An injured walker, who was lost on sand dunes, in the dark in the Western Isles, has been rescued by a unique smartphone app.
It’s the first time the system is believed to have been used on Scotland’s west coast in an emergency.
Impressed with the successful outcome, Stornoway Coastguard is encouraging everyone to download the system in case they ever need it.
The 30-year-old dialled 999 for help after 9pm on Wednesday night, saying he had a broken ankle and reckoned he was somewhere on the long stretching sands of the picturesque Luskentyre beach in the Isle of Harris.
In reality, he had wandered off the beach in the fading light and was at an old graveyard.
The watch staff at Stornoway Coastguard centre pinpointed his position within minutes of getting him to download the what3words app which assigns a three-word address to every three-metre square in the world.
The sequence named.zipped.classmate marked his exact spot.
Tarbert coastguard team headed straight for him and helped him to safety.
An ambulance subsequently took him to the accident and emergency department at Western Isles Hospital in Stornoway for treatment.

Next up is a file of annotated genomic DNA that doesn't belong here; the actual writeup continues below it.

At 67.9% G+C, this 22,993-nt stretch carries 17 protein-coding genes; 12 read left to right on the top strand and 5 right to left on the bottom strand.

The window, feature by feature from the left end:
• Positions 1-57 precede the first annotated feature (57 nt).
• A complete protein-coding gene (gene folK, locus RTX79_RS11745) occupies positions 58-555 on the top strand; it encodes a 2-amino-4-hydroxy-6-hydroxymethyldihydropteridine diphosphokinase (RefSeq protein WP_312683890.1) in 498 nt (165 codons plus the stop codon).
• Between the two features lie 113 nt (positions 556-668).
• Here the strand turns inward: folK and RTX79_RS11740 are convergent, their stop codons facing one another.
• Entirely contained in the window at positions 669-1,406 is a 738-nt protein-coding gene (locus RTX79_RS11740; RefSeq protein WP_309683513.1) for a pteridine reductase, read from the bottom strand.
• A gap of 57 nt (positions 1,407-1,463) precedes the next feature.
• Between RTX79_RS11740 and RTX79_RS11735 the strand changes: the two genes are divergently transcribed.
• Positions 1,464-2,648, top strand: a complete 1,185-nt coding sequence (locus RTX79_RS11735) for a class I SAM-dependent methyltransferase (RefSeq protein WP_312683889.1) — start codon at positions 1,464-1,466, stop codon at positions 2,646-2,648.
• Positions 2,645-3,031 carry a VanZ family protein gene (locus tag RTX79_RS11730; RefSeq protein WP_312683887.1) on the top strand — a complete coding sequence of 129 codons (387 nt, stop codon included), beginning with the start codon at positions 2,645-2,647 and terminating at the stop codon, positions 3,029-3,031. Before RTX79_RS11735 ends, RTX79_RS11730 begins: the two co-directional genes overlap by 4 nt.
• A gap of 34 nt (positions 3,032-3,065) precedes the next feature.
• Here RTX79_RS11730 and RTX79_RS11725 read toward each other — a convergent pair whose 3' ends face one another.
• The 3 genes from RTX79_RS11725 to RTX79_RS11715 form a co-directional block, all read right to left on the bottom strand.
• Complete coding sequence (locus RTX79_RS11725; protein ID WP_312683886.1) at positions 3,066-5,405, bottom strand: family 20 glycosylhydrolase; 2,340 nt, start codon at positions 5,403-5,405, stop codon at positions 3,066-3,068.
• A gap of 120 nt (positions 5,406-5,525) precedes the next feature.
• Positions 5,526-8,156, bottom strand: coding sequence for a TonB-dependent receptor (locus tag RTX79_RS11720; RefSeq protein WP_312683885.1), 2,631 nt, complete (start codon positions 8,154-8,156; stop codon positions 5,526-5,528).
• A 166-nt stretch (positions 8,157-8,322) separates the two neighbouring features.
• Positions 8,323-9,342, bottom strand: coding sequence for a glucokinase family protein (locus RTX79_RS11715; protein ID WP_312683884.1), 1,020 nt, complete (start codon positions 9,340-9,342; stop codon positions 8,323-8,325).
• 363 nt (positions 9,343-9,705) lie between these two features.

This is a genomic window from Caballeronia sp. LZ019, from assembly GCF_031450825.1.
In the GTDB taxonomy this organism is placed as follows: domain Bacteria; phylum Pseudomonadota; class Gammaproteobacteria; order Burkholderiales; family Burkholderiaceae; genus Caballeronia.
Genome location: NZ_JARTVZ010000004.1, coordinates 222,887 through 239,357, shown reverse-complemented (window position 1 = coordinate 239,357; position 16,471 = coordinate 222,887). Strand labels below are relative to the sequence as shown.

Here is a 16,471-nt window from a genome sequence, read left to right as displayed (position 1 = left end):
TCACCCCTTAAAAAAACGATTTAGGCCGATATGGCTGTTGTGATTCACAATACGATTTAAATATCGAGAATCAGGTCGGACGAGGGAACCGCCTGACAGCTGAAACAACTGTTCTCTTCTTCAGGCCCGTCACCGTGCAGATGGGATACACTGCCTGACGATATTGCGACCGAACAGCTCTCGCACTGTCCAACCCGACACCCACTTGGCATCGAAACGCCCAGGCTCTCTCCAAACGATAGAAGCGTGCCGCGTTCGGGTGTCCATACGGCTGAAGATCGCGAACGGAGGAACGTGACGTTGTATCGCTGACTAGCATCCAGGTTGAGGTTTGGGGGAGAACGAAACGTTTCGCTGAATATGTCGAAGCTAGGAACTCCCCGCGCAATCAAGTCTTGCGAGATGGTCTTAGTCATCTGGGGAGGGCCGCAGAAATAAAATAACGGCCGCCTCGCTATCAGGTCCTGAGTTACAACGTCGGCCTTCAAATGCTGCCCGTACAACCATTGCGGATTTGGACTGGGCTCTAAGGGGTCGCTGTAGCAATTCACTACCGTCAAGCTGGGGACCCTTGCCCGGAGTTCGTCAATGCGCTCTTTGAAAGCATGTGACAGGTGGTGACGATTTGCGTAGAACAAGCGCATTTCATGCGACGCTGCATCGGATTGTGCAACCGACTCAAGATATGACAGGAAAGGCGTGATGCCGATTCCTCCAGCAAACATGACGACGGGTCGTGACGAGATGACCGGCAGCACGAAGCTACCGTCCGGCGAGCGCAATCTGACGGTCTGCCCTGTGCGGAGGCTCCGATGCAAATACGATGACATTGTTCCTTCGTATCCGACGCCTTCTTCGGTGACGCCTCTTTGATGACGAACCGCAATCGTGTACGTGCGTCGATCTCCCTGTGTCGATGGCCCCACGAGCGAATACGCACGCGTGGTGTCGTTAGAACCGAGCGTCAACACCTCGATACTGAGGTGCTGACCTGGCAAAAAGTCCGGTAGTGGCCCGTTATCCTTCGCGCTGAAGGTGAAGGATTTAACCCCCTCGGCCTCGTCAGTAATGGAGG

Stornoway Coastguards – who cover a vast beat on Scotland’s north west mainland as well as the Hebrides – said they were thrilled at the effectiveness of the app which saved a vast amount of time and manpower combing the area for him.
A spokeswoman added the app was “excellent and very accurate.”
She said: “This is the first time the app has been used in the Stornoway coastguard area.
“When the casualty called in he said he was at Luskentyre beach. That’s a big beach to search and darkness had fallen.
“An ambulance was on its way, but paramedics did not know where to find him.
“We sent him a text message and he clicked on the link. He then told us the three words which appeared which gave an accurate location.”
The casualty used the torch app on his phone to give a visible bearing to Stornoway Coastguard helicopter which diverted from a nearby training flight.
The aircraft shone its floodlight on the man and local coastguard volunteers assisted him to the ambulance.
What3words was founded by Chris Sheldrick, his mathematician friend, Mohan Ganesalingam, and Jack Waley-Cohen as a simple way to avoid navigation nightmares such as music bands turning up for the wrong wedding.
They say only 40,000 words are needed for enough three-word sequences to cover every point on land and sea on the globe.